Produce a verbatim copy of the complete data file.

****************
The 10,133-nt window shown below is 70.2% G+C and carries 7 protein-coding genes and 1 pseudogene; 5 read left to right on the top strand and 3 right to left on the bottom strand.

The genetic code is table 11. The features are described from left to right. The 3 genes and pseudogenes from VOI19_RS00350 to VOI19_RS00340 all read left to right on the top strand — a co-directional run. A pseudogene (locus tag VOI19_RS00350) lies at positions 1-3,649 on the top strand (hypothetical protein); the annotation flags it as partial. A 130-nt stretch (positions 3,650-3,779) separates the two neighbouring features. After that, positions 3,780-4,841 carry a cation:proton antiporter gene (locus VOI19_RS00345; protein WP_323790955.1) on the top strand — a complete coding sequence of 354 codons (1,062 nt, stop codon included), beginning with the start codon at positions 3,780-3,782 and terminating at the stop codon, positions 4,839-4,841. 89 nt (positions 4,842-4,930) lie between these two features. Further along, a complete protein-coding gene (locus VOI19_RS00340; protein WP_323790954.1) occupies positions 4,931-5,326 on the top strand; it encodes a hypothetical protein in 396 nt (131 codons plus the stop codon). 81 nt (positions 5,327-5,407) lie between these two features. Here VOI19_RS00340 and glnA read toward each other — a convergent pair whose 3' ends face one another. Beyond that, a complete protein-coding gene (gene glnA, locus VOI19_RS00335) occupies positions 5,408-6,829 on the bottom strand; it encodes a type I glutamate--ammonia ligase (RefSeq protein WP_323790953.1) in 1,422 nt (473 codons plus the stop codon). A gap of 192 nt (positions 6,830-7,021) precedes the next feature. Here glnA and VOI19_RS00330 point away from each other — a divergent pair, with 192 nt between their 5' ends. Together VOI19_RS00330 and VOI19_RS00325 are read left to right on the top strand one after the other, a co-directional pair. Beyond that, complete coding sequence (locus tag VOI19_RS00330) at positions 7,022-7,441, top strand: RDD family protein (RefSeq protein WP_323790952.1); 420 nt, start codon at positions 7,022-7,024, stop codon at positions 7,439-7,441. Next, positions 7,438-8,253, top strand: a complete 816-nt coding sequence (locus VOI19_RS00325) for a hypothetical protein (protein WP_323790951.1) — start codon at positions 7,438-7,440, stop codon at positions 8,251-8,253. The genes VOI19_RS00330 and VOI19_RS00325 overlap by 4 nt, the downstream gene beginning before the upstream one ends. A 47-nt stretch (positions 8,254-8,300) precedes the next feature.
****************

The 10,133-nt window shown below is 70.2% G+C and carries 7 protein-coding genes and 1 pseudogene; 5 read left to right on the top strand and 3 right to left on the bottom strand.

The genetic code is table 11. The features are described from left to right. The 3 genes and pseudogenes from VOI19_RS00350 to VOI19_RS00340 all read left to right on the top strand — a co-directional run. A pseudogene (locus tag VOI19_RS00350) lies at positions 1-3,649 on the top strand (hypothetical protein); the annotation flags it as partial. A 130-nt stretch (positions 3,650-3,779) separates the two neighbouring features. After that, positions 3,780-4,841 carry a cation:proton antiporter gene (locus VOI19_RS00345; protein WP_323790955.1) on the top strand — a complete coding sequence of 354 codons (1,062 nt, stop codon included), beginning with the start codon at positions 3,780-3,782 and terminating at the stop codon, positions 4,839-4,841. 89 nt (positions 4,842-4,930) lie between these two features. Further along, a complete protein-coding gene (locus VOI19_RS00340; protein WP_323790954.1) occupies positions 4,931-5,326 on the top strand; it encodes a hypothetical protein in 396 nt (131 codons plus the stop codon). 81 nt (positions 5,327-5,407) lie between these two features. Here VOI19_RS00340 and glnA read toward each other — a convergent pair whose 3' ends face one another. Beyond that, a complete protein-coding gene (gene glnA, locus VOI19_RS00335) occupies positions 5,408-6,829 on the bottom strand; it encodes a type I glutamate--ammonia ligase (RefSeq protein WP_323790953.1) in 1,422 nt (473 codons plus the stop codon). A gap of 192 nt (positions 6,830-7,021) precedes the next feature. Here glnA and VOI19_RS00330 point away from each other — a divergent pair, with 192 nt between their 5' ends. Together VOI19_RS00330 and VOI19_RS00325 are read left to right on the top strand one after the other, a co-directional pair. Beyond that, complete coding sequence (locus tag VOI19_RS00330) at positions 7,022-7,441, top strand: RDD family protein (RefSeq protein WP_323790952.1); 420 nt, start codon at positions 7,022-7,024, stop codon at positions 7,439-7,441. Next, positions 7,438-8,253, top strand: a complete 816-nt coding sequence (locus VOI19_RS00325) for a hypothetical protein (protein WP_323790951.1) — start codon at positions 7,438-7,440, stop codon at positions 8,251-8,253. The genes VOI19_RS00330 and VOI19_RS00325 overlap by 4 nt, the downstream gene beginning before the upstream one ends. A 47-nt stretch (positions 8,254-8,300) precedes the next feature.